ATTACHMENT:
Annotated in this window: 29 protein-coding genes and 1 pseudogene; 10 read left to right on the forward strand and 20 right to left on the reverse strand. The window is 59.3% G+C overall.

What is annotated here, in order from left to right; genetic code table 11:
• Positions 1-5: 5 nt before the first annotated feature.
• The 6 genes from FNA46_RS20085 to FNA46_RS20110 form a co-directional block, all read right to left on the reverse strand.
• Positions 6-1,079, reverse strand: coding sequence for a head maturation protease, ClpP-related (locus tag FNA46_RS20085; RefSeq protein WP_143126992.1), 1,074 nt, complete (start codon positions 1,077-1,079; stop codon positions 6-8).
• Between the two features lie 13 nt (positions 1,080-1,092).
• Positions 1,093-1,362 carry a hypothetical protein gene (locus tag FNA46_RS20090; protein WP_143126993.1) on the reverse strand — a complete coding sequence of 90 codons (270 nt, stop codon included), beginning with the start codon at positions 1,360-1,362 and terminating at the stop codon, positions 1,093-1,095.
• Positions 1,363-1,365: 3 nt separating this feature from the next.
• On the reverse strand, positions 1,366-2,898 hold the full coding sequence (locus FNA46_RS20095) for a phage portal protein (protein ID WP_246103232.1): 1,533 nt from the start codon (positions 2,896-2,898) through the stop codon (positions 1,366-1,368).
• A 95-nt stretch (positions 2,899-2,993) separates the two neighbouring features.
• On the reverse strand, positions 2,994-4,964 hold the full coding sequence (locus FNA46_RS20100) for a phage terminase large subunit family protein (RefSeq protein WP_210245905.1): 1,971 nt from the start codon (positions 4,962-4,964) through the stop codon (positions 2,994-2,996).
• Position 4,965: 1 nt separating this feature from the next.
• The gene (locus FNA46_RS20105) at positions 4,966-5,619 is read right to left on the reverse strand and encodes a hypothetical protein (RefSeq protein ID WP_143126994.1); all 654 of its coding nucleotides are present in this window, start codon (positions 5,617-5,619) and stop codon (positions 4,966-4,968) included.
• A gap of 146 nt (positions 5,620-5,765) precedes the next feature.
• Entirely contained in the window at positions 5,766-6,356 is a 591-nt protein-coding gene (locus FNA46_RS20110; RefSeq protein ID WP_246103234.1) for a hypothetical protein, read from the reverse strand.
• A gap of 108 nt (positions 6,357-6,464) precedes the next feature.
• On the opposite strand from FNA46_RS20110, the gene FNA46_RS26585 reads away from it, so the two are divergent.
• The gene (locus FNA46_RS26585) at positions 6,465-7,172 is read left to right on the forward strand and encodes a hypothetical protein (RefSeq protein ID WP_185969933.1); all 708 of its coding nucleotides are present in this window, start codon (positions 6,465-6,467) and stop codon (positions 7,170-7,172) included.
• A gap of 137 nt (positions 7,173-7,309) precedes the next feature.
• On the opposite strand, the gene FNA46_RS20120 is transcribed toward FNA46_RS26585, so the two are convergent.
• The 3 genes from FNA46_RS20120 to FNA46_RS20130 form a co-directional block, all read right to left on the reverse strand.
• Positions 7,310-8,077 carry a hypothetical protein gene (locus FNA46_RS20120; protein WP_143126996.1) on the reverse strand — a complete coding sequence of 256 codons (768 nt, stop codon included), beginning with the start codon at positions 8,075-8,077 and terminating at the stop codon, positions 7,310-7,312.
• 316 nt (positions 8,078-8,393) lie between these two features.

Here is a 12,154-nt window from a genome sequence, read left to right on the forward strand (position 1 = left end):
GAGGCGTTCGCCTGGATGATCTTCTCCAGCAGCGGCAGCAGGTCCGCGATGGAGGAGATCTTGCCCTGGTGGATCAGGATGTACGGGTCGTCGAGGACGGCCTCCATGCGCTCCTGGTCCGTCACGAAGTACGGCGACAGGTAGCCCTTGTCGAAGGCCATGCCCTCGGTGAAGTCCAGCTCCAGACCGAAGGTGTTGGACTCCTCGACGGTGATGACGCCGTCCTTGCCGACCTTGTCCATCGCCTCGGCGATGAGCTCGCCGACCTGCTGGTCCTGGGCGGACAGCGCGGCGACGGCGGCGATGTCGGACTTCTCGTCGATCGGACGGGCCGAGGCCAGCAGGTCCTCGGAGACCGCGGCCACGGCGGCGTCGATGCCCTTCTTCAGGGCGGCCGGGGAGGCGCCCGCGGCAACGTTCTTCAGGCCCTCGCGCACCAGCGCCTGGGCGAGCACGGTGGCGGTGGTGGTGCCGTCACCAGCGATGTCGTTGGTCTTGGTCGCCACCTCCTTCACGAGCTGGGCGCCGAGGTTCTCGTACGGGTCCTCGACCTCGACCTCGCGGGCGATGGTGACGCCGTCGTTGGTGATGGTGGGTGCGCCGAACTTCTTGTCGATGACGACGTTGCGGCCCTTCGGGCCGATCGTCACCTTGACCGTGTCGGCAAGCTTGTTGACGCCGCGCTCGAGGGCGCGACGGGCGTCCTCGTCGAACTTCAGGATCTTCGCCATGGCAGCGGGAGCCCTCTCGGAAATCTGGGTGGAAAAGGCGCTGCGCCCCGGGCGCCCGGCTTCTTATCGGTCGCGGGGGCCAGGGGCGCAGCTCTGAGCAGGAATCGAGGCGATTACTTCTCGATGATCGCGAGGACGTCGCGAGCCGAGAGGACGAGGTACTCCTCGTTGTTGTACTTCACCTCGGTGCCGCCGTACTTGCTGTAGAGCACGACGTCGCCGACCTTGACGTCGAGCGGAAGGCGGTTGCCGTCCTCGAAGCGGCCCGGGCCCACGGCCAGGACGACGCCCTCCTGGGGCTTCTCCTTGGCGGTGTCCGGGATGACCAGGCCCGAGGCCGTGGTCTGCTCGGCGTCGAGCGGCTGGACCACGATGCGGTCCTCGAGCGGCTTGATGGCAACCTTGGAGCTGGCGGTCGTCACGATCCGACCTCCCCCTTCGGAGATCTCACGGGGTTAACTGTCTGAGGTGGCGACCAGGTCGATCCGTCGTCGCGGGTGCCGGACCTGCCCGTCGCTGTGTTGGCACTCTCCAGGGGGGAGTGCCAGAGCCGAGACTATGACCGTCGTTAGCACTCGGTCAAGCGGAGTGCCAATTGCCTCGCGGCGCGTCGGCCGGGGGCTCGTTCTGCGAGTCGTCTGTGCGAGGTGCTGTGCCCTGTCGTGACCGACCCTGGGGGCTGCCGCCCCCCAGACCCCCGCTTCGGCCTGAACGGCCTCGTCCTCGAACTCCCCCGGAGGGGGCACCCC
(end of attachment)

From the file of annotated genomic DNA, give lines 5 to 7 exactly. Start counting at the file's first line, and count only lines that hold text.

• Positions 6-1,079, reverse strand: coding sequence for a head maturation protease, ClpP-related (locus tag FNA46_RS20085; RefSeq protein WP_143126992.1), 1,074 nt, complete (start codon positions 1,077-1,079; stop codon positions 6-8).
• Between the two features lie 13 nt (positions 1,080-1,092).
• Positions 1,093-1,362 carry a hypothetical protein gene (locus tag FNA46_RS20090; protein WP_143126993.1) on the reverse strand — a complete coding sequence of 90 codons (270 nt, stop codon included), beginning with the start codon at positions 1,360-1,362 and terminating at the stop codon, positions 1,093-1,095.